The NBA, the Premier League, the UEFA European Football Championships, Formula One and now the 2020 Olympic Games. All cancelled as a result of the ongoing coronavirus pandemic, sending many fans and athletes into a period of uncertainty. It’s times like this that we appreciate the mobile and online nature of esports. Despite an unprecedented level of shutdown across the world, some of the largest esports events have found a way to go ahead despite the pandemic.
There were rumblings about how the coronavirus would affect esports back in January when the virus first began to emerge in China. The League of Legends Pro League (LPL), which had been in a one-week break for Chinese New Year, quickly suspended all future games. Then, the Overwatch League which was set to launch their
“homesteads” this season (essentially home games for teams) ended up cancelling the events set to take place in China, where four of their teams originate. However, no one had predicted the scale of the outbreak at the time and many weekly leagues and tournaments continued to run until March when many countries implemented social distancing procedures, making in-person events impossible.
The shutdown went in waves for many of these events. First, the decision was made to host the events without live crowds and test all the competitors before they entered the arena. As the situation worsened across the globe, press and other industry professionals were barred from entering venues to interview players. Finally, events were forced to stop completely in the interest of safety. For a time, no events were going ahead but esports has proved remarkably resilient in the face of this pandemic.
The League of Legends circuit is back in full swing. All competitive regions are once again operating online. Interestingly, for a period of a couple of weeks, the Chinese LPL was the only league running owing to the improving situation in China as the worldwide situation deteriorated. The production quality has been surprisingly good despite the remote nature of the production staff and the on-screen talent. The perseverance of everyone involved in the production of these weekly events is admirable considering the circumstances. The live finals that were supposed to be held for every region have been cancelled (Budapest & Houston were the known venues) and will be played online instead. This certainly represents a loss in revenue for each league but the situation could have been much worse.
Overwatch League recently restarted after a stoppage. Their plan was originally to restart the league on March 21st but after California Governor Gavin Newsom announced a state-wide shutdown on March 19th, the league’s restart was delayed a week until March 28th. It has since restarted successfully. In the Counter-Strike scene, the newly-established Flashpoint league has launched despite the coronavirus pandemic. Though the rookie league has had to cancel its live events and grand finals in Stockholm, it’s weekly games are still going ahead.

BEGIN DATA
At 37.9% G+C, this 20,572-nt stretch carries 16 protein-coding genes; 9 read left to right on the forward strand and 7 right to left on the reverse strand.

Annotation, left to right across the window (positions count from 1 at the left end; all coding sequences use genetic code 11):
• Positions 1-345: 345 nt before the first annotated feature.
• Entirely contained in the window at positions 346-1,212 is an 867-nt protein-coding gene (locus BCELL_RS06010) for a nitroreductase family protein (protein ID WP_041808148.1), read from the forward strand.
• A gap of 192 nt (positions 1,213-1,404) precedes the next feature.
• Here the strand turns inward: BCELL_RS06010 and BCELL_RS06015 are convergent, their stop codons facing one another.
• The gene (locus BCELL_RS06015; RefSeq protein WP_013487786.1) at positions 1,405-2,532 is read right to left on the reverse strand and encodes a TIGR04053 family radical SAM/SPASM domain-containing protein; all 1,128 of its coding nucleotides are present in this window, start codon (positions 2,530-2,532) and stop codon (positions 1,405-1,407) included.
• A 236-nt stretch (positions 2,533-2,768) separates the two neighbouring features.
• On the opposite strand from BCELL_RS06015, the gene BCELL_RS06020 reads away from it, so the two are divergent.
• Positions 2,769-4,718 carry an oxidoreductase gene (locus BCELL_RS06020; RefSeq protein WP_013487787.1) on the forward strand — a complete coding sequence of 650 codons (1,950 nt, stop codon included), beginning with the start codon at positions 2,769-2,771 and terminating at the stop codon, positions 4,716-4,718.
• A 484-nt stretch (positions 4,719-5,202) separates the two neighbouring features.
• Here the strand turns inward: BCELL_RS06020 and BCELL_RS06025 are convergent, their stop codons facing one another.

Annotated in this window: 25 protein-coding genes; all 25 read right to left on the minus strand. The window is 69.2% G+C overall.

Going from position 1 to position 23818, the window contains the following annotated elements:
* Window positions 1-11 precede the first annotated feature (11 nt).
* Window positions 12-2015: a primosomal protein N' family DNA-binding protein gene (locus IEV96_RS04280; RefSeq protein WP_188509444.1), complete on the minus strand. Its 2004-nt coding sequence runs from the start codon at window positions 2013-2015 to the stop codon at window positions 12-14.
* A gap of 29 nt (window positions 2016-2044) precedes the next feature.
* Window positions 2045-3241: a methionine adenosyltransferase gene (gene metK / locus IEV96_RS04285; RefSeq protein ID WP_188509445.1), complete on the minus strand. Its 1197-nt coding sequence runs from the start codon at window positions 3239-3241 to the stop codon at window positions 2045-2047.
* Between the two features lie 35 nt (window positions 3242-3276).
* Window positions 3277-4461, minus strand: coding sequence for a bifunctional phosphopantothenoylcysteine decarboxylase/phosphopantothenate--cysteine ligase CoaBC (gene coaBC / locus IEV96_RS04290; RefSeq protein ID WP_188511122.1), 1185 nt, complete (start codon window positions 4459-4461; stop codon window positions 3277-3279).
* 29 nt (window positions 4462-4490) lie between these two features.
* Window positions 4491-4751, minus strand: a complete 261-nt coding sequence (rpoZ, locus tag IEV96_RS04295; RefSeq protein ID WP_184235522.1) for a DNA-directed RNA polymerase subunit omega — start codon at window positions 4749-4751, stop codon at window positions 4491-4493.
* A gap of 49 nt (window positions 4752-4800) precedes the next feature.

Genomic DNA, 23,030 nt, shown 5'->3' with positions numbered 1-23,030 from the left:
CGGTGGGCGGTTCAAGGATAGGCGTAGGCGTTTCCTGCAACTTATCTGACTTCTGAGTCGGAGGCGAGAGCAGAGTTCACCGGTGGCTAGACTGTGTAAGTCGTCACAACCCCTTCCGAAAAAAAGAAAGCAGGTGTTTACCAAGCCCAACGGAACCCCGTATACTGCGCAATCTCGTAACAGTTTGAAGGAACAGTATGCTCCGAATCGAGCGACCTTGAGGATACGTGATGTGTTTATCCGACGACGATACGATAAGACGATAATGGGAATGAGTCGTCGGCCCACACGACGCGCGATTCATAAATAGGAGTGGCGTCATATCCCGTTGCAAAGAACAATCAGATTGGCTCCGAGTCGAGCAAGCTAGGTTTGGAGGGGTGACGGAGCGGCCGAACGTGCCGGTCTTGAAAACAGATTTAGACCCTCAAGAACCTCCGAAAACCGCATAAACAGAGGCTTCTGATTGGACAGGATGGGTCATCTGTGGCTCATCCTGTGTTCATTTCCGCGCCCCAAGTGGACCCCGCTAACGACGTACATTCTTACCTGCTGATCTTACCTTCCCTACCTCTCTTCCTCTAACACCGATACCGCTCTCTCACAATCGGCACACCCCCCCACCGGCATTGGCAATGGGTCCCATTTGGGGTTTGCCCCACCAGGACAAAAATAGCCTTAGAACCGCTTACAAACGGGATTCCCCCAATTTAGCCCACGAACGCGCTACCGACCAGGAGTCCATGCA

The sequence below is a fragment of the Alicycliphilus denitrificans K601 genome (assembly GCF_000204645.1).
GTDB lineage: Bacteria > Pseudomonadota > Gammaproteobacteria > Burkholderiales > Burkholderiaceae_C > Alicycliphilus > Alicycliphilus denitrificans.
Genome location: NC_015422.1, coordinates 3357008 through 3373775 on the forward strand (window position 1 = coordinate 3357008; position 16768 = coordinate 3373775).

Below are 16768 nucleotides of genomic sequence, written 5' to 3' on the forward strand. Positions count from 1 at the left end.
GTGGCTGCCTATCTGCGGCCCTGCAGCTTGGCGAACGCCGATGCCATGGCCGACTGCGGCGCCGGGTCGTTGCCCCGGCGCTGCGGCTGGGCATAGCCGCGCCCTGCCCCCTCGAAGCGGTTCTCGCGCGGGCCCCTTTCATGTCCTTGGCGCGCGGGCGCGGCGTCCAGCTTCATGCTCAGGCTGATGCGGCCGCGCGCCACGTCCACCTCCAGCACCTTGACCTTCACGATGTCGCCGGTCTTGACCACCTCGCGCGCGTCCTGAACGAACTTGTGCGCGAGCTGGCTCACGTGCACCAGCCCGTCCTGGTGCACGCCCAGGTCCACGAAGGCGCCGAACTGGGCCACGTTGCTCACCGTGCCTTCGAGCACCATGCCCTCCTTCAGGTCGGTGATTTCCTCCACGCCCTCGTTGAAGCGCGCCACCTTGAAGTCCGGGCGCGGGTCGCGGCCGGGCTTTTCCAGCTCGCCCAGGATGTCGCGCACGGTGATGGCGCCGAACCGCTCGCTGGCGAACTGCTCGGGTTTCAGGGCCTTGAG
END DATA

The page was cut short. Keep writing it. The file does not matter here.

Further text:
The survival of esports despite the worldwide pandemic has attracted the attention of mainstream media outlets. The Washington Post, ESPN and BBC have all written pieces on how esports is one of the few sporting industries that appears to be semi-immune to the crisis. Recently, it became legal to bet specifically on
Counter-Strike: Global Offensive in Nevada. As most sports are not currently running any matches, esports is one of the few events still available to bet on which has prompted several sportsbooks to feature the sport more prominently on their sites.
In many ways, this pandemic has thrust esports into the spotlight and the industry has responded incredibly well. With so much new venture capital invested in recent years, the industry could scarcely afford to halt completely, a privilege more traditional sports can avail of. Esports is currently booming, and so far hasn’t let the pandemic dent its momentum too significantly. New leagues are still popping up, mainstays are still running weekly and events are still planned for a post-pandemic world such as the famous Evolution Championship Series (EVO) which is still planning to go ahead at the beginning of August.
The coronavirus has disrupted sporting events, concerts, economies, governments and most importantly, everyone’s lives. The globe is facing an unprecedented challenge, and everyone is being affected to a certain extent. However, it’s comforting to know that despite all the disruption and turmoil in the world right now, esports fans can still tune into their favourite league at the end of the week for a modicum of normalcy. It’s a small comfort in these trying times.